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Residents challenge Chesterfield County Senator's residency

Virginia State Sen-elect, Ghazala Hashmi speaks to supporters at a Democratic victory party in Richmond, Va., Tuesday, Nov. 5, 2019.
Steve Helber
Virginia State Sen-elect, Ghazala Hashmi speaks to supporters at a Democratic victory party in Richmond, Va., Tuesday, Nov. 5, 2019.

A handful of Chesterfield County residents have filed a lawsuit which could impact the future of Senator Ghazala Hashmi.

The residents claimHashmi, an incumbent Senator who had to move into her new district following redistricting, lied on her candidate filings about her address. They also say she’s continuing to lie about her residency in violation of state law and the Virginia constitution. These issues should bar her from taking office following her 25-point win earlier this month, they claim.

In a statement, Hashmi said the claims were lies filed by “MAGA election deniers.”

“I’m proud the voters have re-elected me so I can keep serving our community, and I am excited to continue delivering results for Virginia families,” she said.

Anthony Troy is a former Virginia Attorney General. He fended off a challenge to the residency of former Richmond Mayor Dwight Jones when he ran for the House of Delegates in the 90s. He said state law requires two things, residence and a domicile within a district, in order to run for a legislative seat.

“A residence is a home where you reside and live in. A domicile is where you intend to permanently live,” he said. You can have more than one residence, but no more than one domicile. There’s also a level of intent required, or where do you plan for your primary residence to be.

He compared the concept to a revelation he had following his graduation from University of Richmond school of law. He’d moved down to Richmond from the Northeast and had plans to return, but after passing his bar exam he realized he never wanted to take another similar test again.

“I had a residence in Connecticut, I had a residence in Virginia. My intent was Connecticut,” he said. “But when I made that decision, I changed my domicile.”

Charles King is a Loudoun County-based political attorney who handled residency disputes against former Delegate David Ramadan and a former Commonwealth’s attorney Nicole Wittman. He said the threshold to change one’s residence and domicile in Virginia isn’t that high.

“She could update her vehicle registration, set up utilities, or even order food,” he said. “Anything that would show she’s living at that residence.”

And as for successful challenges to a candidate’s residence, neither King nor Troy could easily remember one that won.

“It means, in the Commonwealth of Virginia, if you want to change your domicile it's pretty easy to do,” King said of how that translates for Hashmi.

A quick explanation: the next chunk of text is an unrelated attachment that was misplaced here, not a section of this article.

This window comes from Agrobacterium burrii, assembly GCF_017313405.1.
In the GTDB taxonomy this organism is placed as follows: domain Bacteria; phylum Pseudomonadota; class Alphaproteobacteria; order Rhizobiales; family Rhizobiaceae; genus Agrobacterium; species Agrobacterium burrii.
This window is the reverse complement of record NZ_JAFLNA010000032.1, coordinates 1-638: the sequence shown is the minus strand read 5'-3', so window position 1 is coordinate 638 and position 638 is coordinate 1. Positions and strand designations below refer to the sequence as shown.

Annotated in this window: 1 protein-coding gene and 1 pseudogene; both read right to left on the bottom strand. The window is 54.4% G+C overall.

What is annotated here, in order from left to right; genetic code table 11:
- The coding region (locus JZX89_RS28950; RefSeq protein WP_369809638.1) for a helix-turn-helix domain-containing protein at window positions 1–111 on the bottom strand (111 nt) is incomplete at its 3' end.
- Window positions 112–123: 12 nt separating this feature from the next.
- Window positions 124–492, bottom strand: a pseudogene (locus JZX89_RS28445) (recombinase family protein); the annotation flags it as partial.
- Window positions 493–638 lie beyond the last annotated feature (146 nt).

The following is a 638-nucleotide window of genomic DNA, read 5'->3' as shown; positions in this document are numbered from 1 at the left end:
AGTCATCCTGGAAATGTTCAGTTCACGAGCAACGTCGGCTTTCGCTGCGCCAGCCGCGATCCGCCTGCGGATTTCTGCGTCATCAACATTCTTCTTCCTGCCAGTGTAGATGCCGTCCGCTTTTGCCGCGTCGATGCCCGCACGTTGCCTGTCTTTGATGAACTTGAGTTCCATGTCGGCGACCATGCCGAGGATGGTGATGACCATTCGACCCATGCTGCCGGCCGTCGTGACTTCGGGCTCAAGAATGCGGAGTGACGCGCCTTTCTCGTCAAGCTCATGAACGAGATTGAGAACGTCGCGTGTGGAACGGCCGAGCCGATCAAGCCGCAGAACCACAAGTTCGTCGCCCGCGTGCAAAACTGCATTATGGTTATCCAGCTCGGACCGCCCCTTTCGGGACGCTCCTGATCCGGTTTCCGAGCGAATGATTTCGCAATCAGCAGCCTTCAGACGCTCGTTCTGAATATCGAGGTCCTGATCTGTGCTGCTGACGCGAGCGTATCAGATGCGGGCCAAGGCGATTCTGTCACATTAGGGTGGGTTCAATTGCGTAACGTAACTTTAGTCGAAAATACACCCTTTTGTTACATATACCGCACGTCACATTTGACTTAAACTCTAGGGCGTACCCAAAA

But Troy also stressed “each one is unique, and that determination has to be made on a factual basis and it will be.”

After this story was published a reader pointed out a successful case involving a Virginia Beach councilman's race. According to local reporting, residents challenged the residency of David Nygaard after he won his race by 200 votes.

A three-judge panel found evidence showed Nygaard only planned to move into an apartment into the district to hold the seat in violation of state law.

That evidence included a text message from the candidate to his new landlord saying, "he is only using the residence in order to run for city council and that he planned on living there part-time," according to 13News television.

His opponent in the race, and plaintiff in the suit challenging his residency, was former councilman John Uhrin. Following Nygaard's disqualification, Uhrin entered but then withdrew from the makeup-election.

And a legal challenge like what Hashmi is about to face isn’t easy. Just as former Delegate Ramadan who faced questions about his residency in 2011:

“It is intensely stressful, financially burdensome and quite distracting,” Ramadan told Radio IQ about the challenge he faced from a fellow Republican when he was running in the district’s primary election. “For my case it was from my campaign. In Hashmi’s case it will be in preparation for the upcoming general assembly session.”

No hearing date has been set for the challenge, but the complaint asks for Hashmi to be disqualified from holding office ahead of January's session. Both lawyers predicted a speedy legal process, with likely a single hearing to resolve all the issues in the complaint ahead of next year.

This report, provided by Virginia Public Radio, was made possible with support from the Virginia Education Association.

Updated: November 17, 2023 at 9:55 AM EST
This story was updated to reflect the successful residency challenge against a Virginia Beach councilman's election in 2019.
Brad Kutner is Radio IQ's reporter in Richmond.